What is the True Meaning of Appreciation?

by Diane Berenbaum

Thanksgiving is over, but the aura still lingers. When I first took over the tradition of hosting this event, I dreaded the time and work required to ensure success. The set up, cooking and clean up were overwhelming. All I cared about was making it “perfect” so that I could win everyone's admiration and praise. During a quiet moment a few years ago, I stopped to reflect on the meaning of the holiday. It is inherently clear—Thanksgiving is a time to “give thanks." So why was I more focused on what people thought of my casserole and table decorations?

How often do we make this same mistake in life? We are more concerned about “looking good” than about appreciating others around us. We get upset when we don't get recognized in the workplace, frustrated when our children don't meet our expectations or desires, and disappointed when our spouses or family members do something that embarrasses us. There are so many people in each of our lives, yet isn't it all about me?

Perceived Value is Often Based on Perceived Need

A recent conversation with a friend from college brought back memories of our freshman economics class. We learned that any item—even a slice of pumpkin pie—has a certain marginal utility to it. This utility translates into value, which in this case translates to money. You pay a certain price for that first slice of pie, which you really want at that moment in time. When you get fuller, you are not willing to pay as much for each slice of pie, since your want is not as strong. And, at a certain point, you get so full that you don't want any more pie and are not willing to pay any price. The lesson is that the value of any object is relative to the perceived need for that object.

Sadly, we often apply this concept to human beings. Notice how nice we become when we need something from someone else. If we need directions we will say, “Excuse me,” smile, and speak politely. We'll even wave and say “Thank you” as we drive off. If we need help with a project or a challenging customer, we might be extra sweet or even obsequious to a co-worker who can remedy the situation. We really need them at that moment and express their value to us by treating them nicely.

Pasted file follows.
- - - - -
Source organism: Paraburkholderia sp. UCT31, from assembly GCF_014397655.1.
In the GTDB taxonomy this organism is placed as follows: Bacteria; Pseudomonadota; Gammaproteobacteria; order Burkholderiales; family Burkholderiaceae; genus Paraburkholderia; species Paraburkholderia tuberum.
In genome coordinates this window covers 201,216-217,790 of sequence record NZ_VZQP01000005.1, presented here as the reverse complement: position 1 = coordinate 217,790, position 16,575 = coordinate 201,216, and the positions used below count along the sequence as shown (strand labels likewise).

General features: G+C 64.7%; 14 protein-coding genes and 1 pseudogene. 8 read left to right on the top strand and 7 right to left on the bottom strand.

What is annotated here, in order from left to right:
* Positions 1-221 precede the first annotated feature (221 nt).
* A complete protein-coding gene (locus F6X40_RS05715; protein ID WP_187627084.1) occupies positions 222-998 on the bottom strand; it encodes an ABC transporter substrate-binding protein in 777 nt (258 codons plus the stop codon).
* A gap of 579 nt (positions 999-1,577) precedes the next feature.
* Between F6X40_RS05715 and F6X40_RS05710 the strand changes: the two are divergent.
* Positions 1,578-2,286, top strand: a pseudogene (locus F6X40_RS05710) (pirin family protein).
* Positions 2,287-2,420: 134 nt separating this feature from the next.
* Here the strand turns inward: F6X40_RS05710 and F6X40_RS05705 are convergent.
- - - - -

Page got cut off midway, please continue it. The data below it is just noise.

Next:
There are repercussions if we act only from this perspective—as soon as we do not perceive to need someone anymore, we do not value them and may not treat them as well. We may not even notice them. Or, if we do notice them, we consider them to be an object that has no use to us. 

Appreciating Uniqueness Not Utility

Martin Buber (1878-1965) spoke of two relationships: The I-It and the I-Thou relationship. In an I-Thou relationship, we accept each person as a full human being. When we are totally present to others, and accept them without judgment on how useful they are to us, they are no longer an “it."

These I-Thou encounters are few and far between—and often forgotten—as we tend to flip into our judging selves and only remember the interaction in regards to its outcome.

Human beings are amazing because of their uniqueness, not their utility. Imagine if we lived our lives with this as our core philosophy—think of the difference it would make if we were more aware and appreciative of others in our lives.

This paradigm speaks to the heart of what MAGIC is all about:

  • Value the MAGIC in ourselves and others
  • Appreciate differences
  • Listen at a deeper level
  • Treat others with care and respect

A New Tradition with Lasting Impact

Consider a new tradition for your next Thanksgiving or family gathering. Buy a white tablecloth and ask each person to write something they appreciate about the family on that cloth. Everyone can use a different colored permanent marker to make his/her unique contribution stand out. Gather around to read the comments and honor the true meaning of Thanksgiving.

Bring out the tablecloth every year and encourage family members to add new acknowledgements as they enjoy reading and reflecting on the notes from past years. In just a short time, you will have a work of art and words of appreciation that can never be washed away.
Diane Berenbaum is a long-time contributor and former editor of the MAGIC Service Newsletter. She has more than twenty-five years of experience as a consultant, coach, and facilitator. Diane is the co-author of How to Talk to Customers: Create a Great Impression Every Time with MAGIC® .
Before and After
Before and After
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